This is an advance notification that at February’s meeting we will be calling an extra-ordinary AGM to re-present the WNS accounts. The reason for this is to comply with the Charities Commission rules which states that we should present the accounts to the members 14 days in advance of our AGM. As we were unable to do this due to the original AGM being too soon after Christmas to get in all the bank statements from the peregrine account, our auditors have suggested we make the AGM null and void. However, the Society doesn”t wish to have to repeat the AGM business, hence an extra-ordinary AGM to present the fully audited accounts. This should only take five minutes and we would advise thta the accounts are now online for anyone to look at ahead of the meeting.
After the business, we will be heading off to Spain to have a look at some of the iconic species of birds that this vast country has to offer, such as this beautiful pin-tailed sandgrouse.
Earlier today, Chris Swaine tweeted his sightings of a small flock of waxwings near the former Slipper pub in Crofton. Although there seems to be hundreds of waxwings up and down the country at the moment, these are the first we’ve heard about in the Wakefield district.
Waxwings in Crofton
Chris Swaine, a regular birder at Wintersett, just Tweeted this great image of a raven over Anglers Counrty Park. This is a very unusual bird for the area and Chris informs me that he also saw it just before Christmas and Pete Smith also heard one there just before Christmas. It must be the same bird blogging around the area and I’m hoping I might just get it on the garden list if it flies over Ryhill!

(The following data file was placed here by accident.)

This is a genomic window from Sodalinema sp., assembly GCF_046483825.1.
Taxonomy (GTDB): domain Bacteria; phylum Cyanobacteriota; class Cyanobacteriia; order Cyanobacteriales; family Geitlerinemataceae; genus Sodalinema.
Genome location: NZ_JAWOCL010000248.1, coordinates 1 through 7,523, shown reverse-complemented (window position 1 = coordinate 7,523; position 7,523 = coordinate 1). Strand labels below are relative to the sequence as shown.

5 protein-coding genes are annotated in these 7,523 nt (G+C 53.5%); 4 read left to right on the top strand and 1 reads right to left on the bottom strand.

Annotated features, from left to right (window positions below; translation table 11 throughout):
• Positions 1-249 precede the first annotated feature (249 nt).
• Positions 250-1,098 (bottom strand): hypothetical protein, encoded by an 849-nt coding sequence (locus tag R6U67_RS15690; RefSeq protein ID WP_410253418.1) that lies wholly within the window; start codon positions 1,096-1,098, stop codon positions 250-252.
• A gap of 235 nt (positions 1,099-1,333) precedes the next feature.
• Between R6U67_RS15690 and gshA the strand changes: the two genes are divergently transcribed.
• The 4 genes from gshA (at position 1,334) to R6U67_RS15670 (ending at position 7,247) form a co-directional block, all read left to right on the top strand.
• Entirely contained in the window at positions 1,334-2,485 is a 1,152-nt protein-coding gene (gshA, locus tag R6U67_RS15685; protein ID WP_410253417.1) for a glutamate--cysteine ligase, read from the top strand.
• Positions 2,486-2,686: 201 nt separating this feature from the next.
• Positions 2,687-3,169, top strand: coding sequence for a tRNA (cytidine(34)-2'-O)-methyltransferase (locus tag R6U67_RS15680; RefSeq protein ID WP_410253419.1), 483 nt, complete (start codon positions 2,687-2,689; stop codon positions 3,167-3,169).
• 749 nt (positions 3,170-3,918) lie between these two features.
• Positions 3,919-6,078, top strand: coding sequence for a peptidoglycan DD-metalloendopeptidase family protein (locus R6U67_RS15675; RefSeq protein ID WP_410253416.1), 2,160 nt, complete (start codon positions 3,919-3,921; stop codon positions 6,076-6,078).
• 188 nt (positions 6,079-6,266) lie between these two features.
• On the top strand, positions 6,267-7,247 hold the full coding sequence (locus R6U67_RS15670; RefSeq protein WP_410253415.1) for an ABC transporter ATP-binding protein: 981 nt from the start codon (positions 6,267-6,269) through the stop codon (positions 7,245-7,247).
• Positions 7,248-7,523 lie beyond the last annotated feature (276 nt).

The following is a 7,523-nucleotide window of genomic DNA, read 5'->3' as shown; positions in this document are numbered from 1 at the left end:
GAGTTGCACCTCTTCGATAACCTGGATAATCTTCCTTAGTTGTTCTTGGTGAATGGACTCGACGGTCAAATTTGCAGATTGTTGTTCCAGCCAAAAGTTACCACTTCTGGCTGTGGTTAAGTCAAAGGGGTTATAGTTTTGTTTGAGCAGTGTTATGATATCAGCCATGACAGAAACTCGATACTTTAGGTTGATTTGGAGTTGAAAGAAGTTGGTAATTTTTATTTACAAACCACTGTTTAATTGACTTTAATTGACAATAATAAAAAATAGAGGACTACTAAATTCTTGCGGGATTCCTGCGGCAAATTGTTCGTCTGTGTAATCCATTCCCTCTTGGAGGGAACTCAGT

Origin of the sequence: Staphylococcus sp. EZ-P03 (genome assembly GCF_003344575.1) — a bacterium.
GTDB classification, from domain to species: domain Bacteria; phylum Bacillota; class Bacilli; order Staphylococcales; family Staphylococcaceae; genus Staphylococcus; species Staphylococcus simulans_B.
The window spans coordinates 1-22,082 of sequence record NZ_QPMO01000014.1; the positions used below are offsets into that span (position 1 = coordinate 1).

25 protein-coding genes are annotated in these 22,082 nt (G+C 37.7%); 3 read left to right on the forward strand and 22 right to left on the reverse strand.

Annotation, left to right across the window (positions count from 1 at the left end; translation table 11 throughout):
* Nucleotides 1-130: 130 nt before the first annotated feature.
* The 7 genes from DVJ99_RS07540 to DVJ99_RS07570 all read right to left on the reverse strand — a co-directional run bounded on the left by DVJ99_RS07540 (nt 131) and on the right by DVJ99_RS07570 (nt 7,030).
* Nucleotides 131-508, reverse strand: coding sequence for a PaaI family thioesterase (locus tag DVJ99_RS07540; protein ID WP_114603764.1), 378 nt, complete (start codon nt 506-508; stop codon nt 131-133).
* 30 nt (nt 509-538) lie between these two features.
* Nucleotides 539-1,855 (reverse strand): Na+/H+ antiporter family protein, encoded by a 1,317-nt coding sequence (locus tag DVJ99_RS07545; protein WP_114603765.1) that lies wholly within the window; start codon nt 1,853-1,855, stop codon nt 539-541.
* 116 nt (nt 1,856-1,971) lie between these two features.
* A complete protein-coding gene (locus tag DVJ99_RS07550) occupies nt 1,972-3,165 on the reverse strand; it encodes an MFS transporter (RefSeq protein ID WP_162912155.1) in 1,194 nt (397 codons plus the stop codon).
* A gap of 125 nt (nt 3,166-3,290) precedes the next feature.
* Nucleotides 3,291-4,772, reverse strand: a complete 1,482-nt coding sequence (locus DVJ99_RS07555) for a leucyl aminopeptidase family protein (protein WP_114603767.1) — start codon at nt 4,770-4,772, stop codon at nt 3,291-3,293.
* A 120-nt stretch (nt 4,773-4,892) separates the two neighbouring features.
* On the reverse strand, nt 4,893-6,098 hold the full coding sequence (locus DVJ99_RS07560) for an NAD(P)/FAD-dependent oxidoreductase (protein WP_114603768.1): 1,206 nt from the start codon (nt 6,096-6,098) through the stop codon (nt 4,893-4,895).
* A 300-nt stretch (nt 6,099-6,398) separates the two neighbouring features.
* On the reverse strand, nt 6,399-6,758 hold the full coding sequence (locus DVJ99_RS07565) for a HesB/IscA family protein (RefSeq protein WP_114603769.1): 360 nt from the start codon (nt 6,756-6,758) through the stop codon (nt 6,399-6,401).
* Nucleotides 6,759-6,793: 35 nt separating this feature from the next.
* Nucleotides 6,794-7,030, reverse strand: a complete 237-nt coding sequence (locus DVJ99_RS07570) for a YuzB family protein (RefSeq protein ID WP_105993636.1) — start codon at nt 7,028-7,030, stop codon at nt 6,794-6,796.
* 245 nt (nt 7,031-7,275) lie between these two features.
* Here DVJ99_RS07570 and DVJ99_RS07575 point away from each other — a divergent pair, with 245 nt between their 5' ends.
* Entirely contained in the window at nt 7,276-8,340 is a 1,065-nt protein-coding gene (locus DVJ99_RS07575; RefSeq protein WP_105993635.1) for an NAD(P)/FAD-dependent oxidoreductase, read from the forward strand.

The wedge shaped tail is unmistakably raven as are the long narrow wings. Ravens are definitely on the increase and expanding their range as a breeding bird, no longer confined to the coast or mountains but are nesting in ciities on cathedrals and tower blocks.
You can follow more of Chris’ sightings on Twitter @Croftonbirder
I’ve seen mink on the Went at Ackworth School in the past and I’ve recently spent some time trying to get trailcam video, without success. I was very pleased, therefore, to find out earlier today that some of the groundsmen put out a camera before Christmas and managed to get a very exciting set of clips.
The camera recorded the expected mink but it also recorded visits by an otter. It is great to see that otter are now living in Ackworth after being missing for many years because of the effects of persecution and insecticides such as DDT.
You will see that the otter pauses to scent-mark the dark object – probably a broken brick – before entering the river. The fox that visits the same spot also pauses to leave its scent.
Although the distinctive tapering tail of the otter allows us to be sure about identification, it would be nice to get a shot of the otter’s face and this will be the objective in the coming weeks.
John Hamilton Tweeted his sighting of a rare visitor to the district that he stumbled upon in Ossett – a black redstart! The bird has been seen in North Ossett churchyard and may have been around some time as there has been an influx of these beautiful little chats into the country in recent weeks. Eddie Andrassy has been up there and saw it the next day on Saturday 7th January. So, if you are that way out, it might be well worth a visit to the church to see if the rarity is still around. Do let us know if it is still there.